First World War centenary marked by ceramic poppies memorial
The Weeping Window has been installed at the home of the Welsh National Assembly in Cardiff.
A memorial made up of thousands of ceramic poppies has been unveiled in Cardiff to commemorate the centenary of the First World War.
The Weeping Window sculpture has been installed at the Senedd, home of the Welsh National Assembly in Cardiff Bay, and will be on display there from Tuesday until September 24.
The poignant display coincides with the centenary of Battle of Passchendaele, which took the lives of many Welshmen, including the celebrated poet Hedd Wyn.
Weeping Window is one of two sculptures taken from the installation, Blood Swept Lands and Seas of Red, originally displayed at the Tower of London in 2014, where 888,246 poppies were displayed – one to honour every death in the British and colonial forces between 1914 and 1918.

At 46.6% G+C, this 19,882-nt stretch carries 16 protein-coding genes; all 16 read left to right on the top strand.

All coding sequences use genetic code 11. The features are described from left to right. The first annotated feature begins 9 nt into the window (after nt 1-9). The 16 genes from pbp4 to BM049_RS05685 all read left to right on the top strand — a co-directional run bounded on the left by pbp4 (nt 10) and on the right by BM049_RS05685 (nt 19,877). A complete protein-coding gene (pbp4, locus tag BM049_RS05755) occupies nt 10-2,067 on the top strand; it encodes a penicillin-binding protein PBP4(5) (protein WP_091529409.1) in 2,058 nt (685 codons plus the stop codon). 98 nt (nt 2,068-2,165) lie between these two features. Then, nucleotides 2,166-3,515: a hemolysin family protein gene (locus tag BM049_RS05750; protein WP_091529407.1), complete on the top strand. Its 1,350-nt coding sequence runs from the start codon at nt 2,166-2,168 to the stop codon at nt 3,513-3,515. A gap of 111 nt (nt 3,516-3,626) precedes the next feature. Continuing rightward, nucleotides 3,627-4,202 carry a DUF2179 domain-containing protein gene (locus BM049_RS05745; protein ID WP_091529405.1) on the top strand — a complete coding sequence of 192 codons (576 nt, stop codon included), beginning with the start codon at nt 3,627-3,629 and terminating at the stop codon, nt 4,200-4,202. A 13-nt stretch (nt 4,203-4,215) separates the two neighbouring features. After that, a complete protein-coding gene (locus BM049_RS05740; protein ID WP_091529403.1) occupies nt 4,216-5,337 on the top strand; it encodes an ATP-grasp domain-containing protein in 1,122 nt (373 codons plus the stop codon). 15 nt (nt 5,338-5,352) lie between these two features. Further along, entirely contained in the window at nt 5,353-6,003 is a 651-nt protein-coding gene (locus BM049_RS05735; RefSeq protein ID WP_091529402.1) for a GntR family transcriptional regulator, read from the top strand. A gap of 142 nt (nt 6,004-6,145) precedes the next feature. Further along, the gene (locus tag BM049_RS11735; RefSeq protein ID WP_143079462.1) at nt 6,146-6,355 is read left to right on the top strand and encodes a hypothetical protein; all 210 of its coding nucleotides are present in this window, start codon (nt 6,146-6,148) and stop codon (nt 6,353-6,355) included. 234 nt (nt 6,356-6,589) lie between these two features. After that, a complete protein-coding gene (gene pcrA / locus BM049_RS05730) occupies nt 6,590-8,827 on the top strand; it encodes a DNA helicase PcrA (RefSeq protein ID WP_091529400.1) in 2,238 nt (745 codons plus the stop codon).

More than five million visitors saw the poppies by artist Paul Cummins and designer Tom Piper, who opened the display in Cardiff on Monday, when they were at the London landmark.
Since then they have been displayed around the UK in a tour organised by 14-18 NOW, the UK’s arts programme for the First World War centenary.
Ann Jones AM, Deputy Presiding Officer of the National Assembly for Wales, said: “It is a privilege and an honour to host this iconic sculpture at our iconic Senedd.
“It is the focal point of Welsh civic and political life and it is fitting that we mark the sacrifice made by so many Welsh women and men during the First World War by displaying this poignant piece of work.”
The unique design of the Senedd means that visitors will be able to view the sculpture from all sides for the first time including from behind, through the building’s floor to ceiling windows.
The Senedd will also be open until 8pm on Thursday evenings in August to allow people to view the sculpture in the changing light.